The contraceptive patch is a sticky patch (rather like a nicotine patch), which delivers hormones (both oestrogen and progestogen) into your body through your skin. You can stick it anywhere on your skin, so it's easily to conceal if you want to.
The main way the contraceptive patch works is by stopping egg release from the ovaries, but it also thickens the mucus at the neck of the womb (making it harder for sperm to get through) and thins the lining of the womb (making it harder for a fertilised egg to implant). So it's pretty clever but remember, it offers no protection against sexually transmitted infections.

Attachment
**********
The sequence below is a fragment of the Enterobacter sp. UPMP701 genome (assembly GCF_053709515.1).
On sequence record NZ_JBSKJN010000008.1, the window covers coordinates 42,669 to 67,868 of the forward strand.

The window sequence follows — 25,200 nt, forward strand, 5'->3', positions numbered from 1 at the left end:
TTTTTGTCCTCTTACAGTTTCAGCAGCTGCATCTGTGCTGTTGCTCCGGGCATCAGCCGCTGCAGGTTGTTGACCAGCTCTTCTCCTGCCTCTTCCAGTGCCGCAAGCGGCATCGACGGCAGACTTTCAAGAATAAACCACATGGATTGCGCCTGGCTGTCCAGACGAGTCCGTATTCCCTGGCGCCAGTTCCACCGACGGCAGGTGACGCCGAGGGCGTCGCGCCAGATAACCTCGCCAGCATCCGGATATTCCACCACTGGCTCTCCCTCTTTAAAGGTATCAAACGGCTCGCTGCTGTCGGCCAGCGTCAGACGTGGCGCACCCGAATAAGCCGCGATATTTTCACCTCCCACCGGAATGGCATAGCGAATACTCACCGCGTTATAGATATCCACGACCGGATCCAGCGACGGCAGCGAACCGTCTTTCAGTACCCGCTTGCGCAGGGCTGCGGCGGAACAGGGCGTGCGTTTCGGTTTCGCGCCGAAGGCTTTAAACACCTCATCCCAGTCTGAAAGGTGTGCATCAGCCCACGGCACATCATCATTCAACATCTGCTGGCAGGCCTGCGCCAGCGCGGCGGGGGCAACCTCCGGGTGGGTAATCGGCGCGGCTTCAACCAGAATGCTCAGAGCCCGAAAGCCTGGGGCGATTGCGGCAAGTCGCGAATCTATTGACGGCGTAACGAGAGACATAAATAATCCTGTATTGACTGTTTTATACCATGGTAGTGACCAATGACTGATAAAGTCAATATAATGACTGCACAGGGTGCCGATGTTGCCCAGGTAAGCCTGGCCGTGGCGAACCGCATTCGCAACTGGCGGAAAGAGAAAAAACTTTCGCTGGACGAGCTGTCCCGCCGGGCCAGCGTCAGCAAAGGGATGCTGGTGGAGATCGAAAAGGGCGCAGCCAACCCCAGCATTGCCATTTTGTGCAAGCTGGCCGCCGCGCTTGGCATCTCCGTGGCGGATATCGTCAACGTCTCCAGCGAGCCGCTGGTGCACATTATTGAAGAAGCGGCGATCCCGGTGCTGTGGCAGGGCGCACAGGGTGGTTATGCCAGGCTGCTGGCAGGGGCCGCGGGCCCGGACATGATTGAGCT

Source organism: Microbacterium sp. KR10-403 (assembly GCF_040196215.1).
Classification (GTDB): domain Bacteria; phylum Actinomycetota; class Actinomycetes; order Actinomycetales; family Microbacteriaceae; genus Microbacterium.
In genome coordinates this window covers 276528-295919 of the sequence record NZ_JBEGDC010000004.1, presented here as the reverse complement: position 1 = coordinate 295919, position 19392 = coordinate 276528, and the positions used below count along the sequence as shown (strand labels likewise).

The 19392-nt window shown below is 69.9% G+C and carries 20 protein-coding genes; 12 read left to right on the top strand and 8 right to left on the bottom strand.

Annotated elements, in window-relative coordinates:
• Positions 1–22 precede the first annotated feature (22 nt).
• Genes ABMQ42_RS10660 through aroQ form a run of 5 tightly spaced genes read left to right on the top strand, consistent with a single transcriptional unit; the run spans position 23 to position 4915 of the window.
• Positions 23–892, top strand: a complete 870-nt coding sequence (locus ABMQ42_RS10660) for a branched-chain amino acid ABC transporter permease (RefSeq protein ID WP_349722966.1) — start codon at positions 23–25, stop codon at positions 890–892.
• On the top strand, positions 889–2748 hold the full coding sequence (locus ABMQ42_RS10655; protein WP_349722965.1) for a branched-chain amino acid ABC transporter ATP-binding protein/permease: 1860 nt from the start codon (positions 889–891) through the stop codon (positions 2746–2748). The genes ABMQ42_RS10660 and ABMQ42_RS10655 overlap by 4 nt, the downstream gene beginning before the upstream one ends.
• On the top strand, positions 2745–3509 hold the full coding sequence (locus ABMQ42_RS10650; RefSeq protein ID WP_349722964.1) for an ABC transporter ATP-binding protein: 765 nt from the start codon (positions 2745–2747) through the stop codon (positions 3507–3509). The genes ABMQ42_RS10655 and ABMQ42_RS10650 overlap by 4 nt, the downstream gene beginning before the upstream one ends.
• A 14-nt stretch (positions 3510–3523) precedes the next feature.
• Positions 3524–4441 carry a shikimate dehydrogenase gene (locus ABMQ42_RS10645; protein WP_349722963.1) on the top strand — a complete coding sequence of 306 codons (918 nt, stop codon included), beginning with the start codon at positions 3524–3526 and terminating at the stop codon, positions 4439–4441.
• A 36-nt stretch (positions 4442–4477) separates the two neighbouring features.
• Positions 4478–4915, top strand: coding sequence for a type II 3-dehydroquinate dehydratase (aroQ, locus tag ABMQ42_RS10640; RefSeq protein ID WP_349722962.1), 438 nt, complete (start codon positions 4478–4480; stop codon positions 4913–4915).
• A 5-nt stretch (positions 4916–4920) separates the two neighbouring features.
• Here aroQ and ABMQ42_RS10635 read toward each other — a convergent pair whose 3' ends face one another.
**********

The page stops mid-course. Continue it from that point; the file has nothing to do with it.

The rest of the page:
Each patch lasts one week. You stick it to your skin and leave it there for a week (it’s ok to wear it in bed, swimming or in the bath), then you change it for a new one. After three weeks you have a week off without a patch.
If you forget to replace the patch at the right time or stop using it then you could get pregnant.
When used correctly, the patch is more than 99% effective. This means that fewer than 1 woman in 100 who use the patch will get pregnant in 1 year.
The patch is available from your GP, or sexual health clinic.